The condemned: Sacrifice (2021)
The plot: We’re never getting that Guillermo del Toro adaptation of At The Mountains Of Madness, are we? It was almost exactly a decade ago that the Oscar-winning director’s longtime dream of tackling the famed H.P. Lovecraft novella was cut off at the knees by Universal Studios. Even his subsequent offer to soften the violence with a PG-13 cut of the story didn’t manage to bring mighty Cthulhu back to life. As a result, it seems we’re doomed to forever be stuck with small-scale versions of the Cthulhu mythos, scrappy indie genre films doing their best to inject some larger-than-life visual grandiosity into the author’s adjective-heavy tales. From Roger Corman’s 1970 cheapie The Dunwich Horror to Stuart Gordon’s Dagon to the relative success of last year’s Color Out Of Space, even the more quality of low-budget adaptations tend to have some seams showing when it comes to crafting the requisite striking visuals.
So if you want to do Lovecraft but don’t have any money, there’s another option: Just scrap all that difficulty imagery altogether and don’t worry about dazzling your audience! That’s the route chosen by Sacrifice, a film that goes for the old “inspired by” credit, though according to the opening, it takes equal influence from “the short story ‘Men Of The Cloth’ by Paul Kane and the works of H P [sic] Lovecraft.” As far as I can tell, co-writer-directors Andy Collier and Tor Mian took Kane’s original story, stripped it down to the basic elements, and made it more Lovecraftian in setting and style. Still, sticking Lovecraft’s name in your credits generally implies there’s going to be some cosmic or beastly payoff, likely with less-than-immersive special effects. It’s a pretty bold choice on this movie’s part to summon the name, and then not deliver either monsters or mayhem. And based on a cursory look at the IMDB reviews, curious viewers were not thrilled about that decision!
After a brief opening that shows a woman and her young son getting on a boat and fleeing their island home in the middle of the night for reasons unknown (though presumably bleak, considering the blood we see the mom washing off of her hands), we cut to the present day. Isaac (Ludovic Hughes) and Emma (Sophie Stevens), a young couple, arrive on a remote Norwegian island; Isaac hasn’t been there since his mother suddenly spirited him away that night, but following her death, he’s inherited the house, so they’ve made the trip in order to arrange for his old childhood home to be sold prior to the rapidly approaching birth of their first child. (They mention Emma is due in just a few weeks; you shouldn’t be flying that close to your due date, Emma!) The locals are deeply unfriendly, even hostile—that is, until they realize who Isaac is, and that he was born there. Soon, the local sheriff (indie-horror mainstay Barbara Crampton) shows up on Isaac’s doorstep to reveal the unpleasant truth: His mother murdered his father that fateful night long ago, thereby depriving him of his roots in this community.
As a result, Isaac is soon steeping himself in the local folklore and traditions, most of which seem to revolve around water and the myth of “the slumbering one,” a god-like creature far below the surface of the island. (Honestly, given the film’s aversion to directly calling out the Cthulhu mythos it so clearly wants to be a part of, I was half-expecting them to call it “Cuh-schmoo-loo.”) As he becomes more embroiled in the odd practices of the villagers, Isaac starts to change, becoming cruel and distant from Emma, while simultaneously suggesting they abandon their lives back home to live here. Understandably, Emma is not so thrilled about this plan, and as Isaac’s behavior gets more worrying, Emma realizes she, too, might need to make a break for it. If you’re thinking history might repeat itself, you’re halfway to the ending—but given the dearth of Lovecraftian horrors, the climax instead showcases a ritual that nods to the possibility of ancient horrors while delivering an abrupt “that’s all, folks!” of an ending. There may as well be a sign reading, “This way to the egress.”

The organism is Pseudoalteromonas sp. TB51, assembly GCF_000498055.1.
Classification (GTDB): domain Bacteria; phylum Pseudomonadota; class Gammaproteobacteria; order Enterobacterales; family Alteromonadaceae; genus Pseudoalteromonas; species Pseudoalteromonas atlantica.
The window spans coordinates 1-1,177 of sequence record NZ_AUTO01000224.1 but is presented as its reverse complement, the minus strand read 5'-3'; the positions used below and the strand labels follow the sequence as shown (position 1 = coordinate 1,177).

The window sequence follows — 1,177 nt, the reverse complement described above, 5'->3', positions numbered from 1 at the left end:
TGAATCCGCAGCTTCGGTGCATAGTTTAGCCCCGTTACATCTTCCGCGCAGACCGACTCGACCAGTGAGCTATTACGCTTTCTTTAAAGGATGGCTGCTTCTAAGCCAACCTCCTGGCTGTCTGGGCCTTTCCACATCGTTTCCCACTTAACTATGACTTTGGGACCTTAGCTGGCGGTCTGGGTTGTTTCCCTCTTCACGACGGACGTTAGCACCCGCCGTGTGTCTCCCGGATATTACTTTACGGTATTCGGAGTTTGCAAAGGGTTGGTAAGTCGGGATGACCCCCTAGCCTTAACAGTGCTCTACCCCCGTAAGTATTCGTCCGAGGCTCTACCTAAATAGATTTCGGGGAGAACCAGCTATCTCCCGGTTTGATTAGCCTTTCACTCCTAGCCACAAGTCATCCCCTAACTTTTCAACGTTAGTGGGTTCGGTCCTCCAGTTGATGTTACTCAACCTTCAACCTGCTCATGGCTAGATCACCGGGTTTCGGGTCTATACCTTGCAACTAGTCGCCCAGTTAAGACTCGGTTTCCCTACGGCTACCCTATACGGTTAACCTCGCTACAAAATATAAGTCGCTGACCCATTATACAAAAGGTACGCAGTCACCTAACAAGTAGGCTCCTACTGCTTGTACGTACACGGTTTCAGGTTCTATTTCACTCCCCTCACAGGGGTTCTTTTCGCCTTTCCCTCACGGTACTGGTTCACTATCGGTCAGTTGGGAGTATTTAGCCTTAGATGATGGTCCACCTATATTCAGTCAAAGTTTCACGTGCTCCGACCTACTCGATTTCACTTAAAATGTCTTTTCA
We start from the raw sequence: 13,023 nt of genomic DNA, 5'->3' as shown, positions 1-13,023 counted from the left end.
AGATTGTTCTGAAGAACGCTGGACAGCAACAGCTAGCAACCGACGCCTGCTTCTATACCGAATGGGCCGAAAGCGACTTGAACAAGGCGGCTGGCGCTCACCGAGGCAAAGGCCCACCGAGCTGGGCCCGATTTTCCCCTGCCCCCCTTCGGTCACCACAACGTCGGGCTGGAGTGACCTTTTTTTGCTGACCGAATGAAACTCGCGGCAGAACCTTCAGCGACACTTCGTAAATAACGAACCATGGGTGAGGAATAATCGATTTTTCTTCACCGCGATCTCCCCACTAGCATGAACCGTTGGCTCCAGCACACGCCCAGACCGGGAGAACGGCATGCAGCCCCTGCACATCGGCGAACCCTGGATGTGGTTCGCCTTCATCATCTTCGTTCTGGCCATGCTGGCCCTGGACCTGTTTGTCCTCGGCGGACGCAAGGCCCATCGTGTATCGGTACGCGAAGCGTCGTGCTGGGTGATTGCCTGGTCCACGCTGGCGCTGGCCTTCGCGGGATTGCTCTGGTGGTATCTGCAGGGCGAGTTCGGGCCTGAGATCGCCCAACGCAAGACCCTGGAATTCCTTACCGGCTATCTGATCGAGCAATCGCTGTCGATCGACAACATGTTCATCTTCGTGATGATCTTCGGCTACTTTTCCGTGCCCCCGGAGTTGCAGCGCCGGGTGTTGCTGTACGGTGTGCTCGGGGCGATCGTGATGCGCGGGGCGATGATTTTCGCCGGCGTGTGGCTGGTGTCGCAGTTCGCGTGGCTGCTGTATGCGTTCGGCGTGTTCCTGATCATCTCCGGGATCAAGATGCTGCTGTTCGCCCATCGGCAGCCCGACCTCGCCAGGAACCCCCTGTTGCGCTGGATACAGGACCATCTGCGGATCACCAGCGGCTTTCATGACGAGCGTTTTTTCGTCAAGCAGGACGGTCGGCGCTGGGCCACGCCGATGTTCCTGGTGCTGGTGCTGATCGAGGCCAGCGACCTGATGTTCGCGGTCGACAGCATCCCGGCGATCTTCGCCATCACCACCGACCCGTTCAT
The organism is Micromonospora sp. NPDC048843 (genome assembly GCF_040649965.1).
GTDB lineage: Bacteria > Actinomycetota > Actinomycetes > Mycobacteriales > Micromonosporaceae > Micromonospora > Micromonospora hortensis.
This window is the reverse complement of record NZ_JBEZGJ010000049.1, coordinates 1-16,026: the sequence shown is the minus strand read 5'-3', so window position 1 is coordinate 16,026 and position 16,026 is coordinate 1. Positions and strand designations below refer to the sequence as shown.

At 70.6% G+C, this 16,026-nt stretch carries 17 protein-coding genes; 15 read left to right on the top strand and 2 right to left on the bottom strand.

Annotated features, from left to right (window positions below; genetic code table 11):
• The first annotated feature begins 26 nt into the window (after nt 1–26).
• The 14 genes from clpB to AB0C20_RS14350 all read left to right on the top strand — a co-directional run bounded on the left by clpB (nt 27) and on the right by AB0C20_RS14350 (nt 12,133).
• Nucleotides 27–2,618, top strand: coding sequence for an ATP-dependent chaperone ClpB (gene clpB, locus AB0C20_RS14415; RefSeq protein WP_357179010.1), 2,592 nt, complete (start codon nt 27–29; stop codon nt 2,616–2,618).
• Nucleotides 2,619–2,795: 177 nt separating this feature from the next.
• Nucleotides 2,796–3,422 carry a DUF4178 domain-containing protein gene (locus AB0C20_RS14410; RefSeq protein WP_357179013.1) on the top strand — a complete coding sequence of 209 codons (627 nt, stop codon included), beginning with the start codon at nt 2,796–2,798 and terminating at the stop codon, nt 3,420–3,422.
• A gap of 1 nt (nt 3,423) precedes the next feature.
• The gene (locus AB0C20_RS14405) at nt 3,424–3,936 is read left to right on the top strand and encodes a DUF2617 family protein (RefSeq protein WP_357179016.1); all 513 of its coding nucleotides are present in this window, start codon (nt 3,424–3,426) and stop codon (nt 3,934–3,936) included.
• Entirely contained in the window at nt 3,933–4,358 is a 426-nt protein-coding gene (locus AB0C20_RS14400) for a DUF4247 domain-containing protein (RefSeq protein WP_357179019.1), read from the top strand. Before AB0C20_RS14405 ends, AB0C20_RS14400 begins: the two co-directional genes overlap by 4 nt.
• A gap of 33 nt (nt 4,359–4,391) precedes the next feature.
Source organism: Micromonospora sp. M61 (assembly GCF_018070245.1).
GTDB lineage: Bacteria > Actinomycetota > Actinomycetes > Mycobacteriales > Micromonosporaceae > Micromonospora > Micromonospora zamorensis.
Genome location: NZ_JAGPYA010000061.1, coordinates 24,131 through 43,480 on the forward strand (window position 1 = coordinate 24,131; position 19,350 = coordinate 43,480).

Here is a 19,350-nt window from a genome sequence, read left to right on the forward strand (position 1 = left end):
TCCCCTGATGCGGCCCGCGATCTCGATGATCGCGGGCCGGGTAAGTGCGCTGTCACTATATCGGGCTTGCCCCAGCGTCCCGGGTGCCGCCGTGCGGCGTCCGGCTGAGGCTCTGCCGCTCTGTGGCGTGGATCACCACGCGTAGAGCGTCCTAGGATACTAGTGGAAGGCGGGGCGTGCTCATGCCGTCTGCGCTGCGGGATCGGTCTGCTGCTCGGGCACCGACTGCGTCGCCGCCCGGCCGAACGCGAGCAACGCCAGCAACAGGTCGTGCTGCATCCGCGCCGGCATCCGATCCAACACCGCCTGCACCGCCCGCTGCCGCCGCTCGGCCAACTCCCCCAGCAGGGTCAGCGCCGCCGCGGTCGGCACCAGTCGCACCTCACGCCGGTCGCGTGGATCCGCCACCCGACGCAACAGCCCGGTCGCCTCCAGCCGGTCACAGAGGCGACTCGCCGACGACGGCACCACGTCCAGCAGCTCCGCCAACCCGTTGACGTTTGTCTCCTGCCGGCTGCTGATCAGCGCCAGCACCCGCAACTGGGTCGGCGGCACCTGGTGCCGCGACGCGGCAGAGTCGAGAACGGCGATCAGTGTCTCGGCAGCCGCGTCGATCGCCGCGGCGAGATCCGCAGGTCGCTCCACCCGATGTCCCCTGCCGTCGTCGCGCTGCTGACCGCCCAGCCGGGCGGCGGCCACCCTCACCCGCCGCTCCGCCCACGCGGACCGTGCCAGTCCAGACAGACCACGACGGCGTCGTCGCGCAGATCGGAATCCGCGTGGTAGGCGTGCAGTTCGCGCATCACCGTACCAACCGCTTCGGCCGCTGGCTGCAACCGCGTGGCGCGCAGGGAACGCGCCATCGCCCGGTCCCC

Over-the-top box copy: “A refreshingly classy piece of folk horror,” reads the blurb on the front of the Blu-ray. I’m not sure how classy it is, but I’m also not sure there’s such a surfeit of unfashionable folk-horror that one stands out from the pack by having class. Is Midsommar not classy? Help me out here, I’m from the Midwest. The back of the box also includes the rave “… satisfying, dramatic, and above all else, surprising.” If I were going to pick one thing that Sacrifice is above all else, “surprising” is likely not the word I’d go for. Maybe “a movie”? “Above all else, 87 minutes long”? “We got Barbara Crampton, you’re welcome”?
The descent: Longtime readers of this feature may remember that I have a soft spot for anything related to H.P. Lovecraft and the Cthulhu mythos, even dreadful animated children’s flicks. Sure, Lovecraft himself may have been a total nightmare garbage human whose racial hatred infected everything he did, but there’s a reason outcast kids have been devouring his stories for roughly one hundred years. Much like the vast universes created by Stephen King, there’s a visceral appeal to getting lost in a huge mythological framework of things that go bump in the night. (Really, “things that go bump and then devour the planet moments after driving all of humanity to madness” is more accurate.) And the trailer teases some potentially very Cthulhu-esque moments. So, good work, mildly deceptive trailer, you pulled me in.
The theoretically heavenly talent: Given the total lack of unspeakable eldritch gods whose very existence surely makes one gibber in terror, the main draw for this project is the delightful Barbara Crampton. Horror aficionados likely need no reintroduction, but to those unfamiliar with her name, Crampton became a horror B-movie star in the ’80s, thanks to starring roles in cult classics like Re-Animator, Chopping Mall, From Beyond, and more. After shifting to soaps in the ’90s, the actor has had a welcome resurgence in the indie horror world in the past decade, starting with her appearance as the mom in the home-invasion thriller You’re Next. If you’ve seen a low-budget horror movie in the 2010s, there is a 20% chance Crampton was in it. No need to run the numbers on that, it’s just science. Barbara Crampton science. [Adopts educational programming voice]: If you’d like to learn more about Barbara Crampton, The A.V. Club’s Random Roles interview with her has got you covered!